The diagnostic aid of routine EEG findings in patients presenting with a presumed first-ever unprovoked seizure

Miri Y. Neufeld*, Vladimir Chistik, Tali H. Vishne, Amos D. Korczyn

*Corresponding author for this work

Research output: Contribution to journalArticlepeer-review

39 Scopus citations

Abstract

Data are available on the yield of a single EEG recording in patients with epilepsy but there is little information on EEG findings as an aid in supporting the diagnosis of an epileptic event in patients presenting with a first-ever event suspected of being an unprovoked seizure. We retrieved files of patients above the age of 15 years admitted through the emergency room during 1991-1995 with presumed first-ever unprovoked seizure. There were 91 patients (age 50±24; 52 males), of whom 66% had a presumed seizure of unknown origin and 34% had presumed remote symptomatic seizures. About 80% had generalized seizures (primarily or secondarily). In all the patients an EEG had been performed within 48 h of the event. Abnormal EEGs were obtained in 69%, with epileptiform activity in 21% (10% focal, 9% generalized and 2% focal and generalized), slowing in 58% (21% focal, 31% generalized and 7% focal and generalized), and both epileptiform activity and slowing in 10%. Epileptiform activity was most common in younger patients with seizures of unknown origin, compared with older individuals with symptomatic seizures (34, 38 vs. 27%, 7%, P = 0.001). We conclude that following a single unprovoked presumed seizure, adults commonly exhibit abnormalities in an EEG recorded close in time to the event. The EEG is particularly helpful in supporting the epileptic nature of the event in younger patients and in those with seizures of unknown origin. (C) 2000 Elsevier Science B.V.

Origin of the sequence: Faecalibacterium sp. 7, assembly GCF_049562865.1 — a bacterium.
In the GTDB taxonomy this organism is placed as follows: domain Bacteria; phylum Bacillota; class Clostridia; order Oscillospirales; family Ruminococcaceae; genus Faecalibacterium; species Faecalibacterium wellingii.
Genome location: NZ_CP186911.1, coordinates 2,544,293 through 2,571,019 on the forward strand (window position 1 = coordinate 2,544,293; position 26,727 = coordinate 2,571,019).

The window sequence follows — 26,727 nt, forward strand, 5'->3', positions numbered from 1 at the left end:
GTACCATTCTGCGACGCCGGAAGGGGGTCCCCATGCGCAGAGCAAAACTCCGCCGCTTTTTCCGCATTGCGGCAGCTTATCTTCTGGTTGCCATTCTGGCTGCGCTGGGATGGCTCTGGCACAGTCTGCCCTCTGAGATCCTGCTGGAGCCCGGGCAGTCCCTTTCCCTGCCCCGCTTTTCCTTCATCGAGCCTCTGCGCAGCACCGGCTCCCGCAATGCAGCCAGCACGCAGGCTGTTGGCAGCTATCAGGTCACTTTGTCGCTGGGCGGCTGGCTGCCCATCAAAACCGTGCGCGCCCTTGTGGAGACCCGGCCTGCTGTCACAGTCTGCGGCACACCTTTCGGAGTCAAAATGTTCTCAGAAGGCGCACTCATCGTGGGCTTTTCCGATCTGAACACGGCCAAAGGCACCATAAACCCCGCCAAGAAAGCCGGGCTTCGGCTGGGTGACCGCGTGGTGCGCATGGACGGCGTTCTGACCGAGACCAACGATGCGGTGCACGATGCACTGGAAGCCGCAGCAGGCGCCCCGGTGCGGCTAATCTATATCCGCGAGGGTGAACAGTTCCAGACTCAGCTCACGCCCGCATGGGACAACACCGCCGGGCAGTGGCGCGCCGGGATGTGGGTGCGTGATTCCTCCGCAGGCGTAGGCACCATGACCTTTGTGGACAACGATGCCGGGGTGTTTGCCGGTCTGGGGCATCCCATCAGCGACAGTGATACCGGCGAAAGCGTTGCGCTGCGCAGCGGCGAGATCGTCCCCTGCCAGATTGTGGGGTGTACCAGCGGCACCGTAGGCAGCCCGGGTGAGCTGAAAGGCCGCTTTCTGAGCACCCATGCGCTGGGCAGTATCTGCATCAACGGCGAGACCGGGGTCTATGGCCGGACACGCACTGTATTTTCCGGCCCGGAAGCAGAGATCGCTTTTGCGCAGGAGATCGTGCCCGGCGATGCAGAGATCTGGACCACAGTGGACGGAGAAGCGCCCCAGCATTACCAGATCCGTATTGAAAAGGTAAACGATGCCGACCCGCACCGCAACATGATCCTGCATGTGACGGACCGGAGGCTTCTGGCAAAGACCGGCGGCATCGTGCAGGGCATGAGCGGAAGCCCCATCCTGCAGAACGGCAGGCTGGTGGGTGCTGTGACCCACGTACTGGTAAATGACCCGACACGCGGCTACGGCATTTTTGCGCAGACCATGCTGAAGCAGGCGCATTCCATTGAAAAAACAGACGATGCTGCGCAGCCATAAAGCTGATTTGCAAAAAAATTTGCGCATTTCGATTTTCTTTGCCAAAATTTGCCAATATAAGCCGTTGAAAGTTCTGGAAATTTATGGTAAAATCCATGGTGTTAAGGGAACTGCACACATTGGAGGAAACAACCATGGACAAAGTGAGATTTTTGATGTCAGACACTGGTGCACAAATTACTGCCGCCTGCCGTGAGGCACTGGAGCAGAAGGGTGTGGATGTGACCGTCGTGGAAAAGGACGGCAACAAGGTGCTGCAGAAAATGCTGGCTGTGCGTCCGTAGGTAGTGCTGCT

Original languageEnglish
Pages (from-to)197-202
Number of pages6
JournalEpilepsy Research
Volume42
Issue number2-3
DOIs
StatePublished - 2000

Keywords

  • Diagnosis
  • EEG
  • Epilepsy
  • First unprovoked seizure

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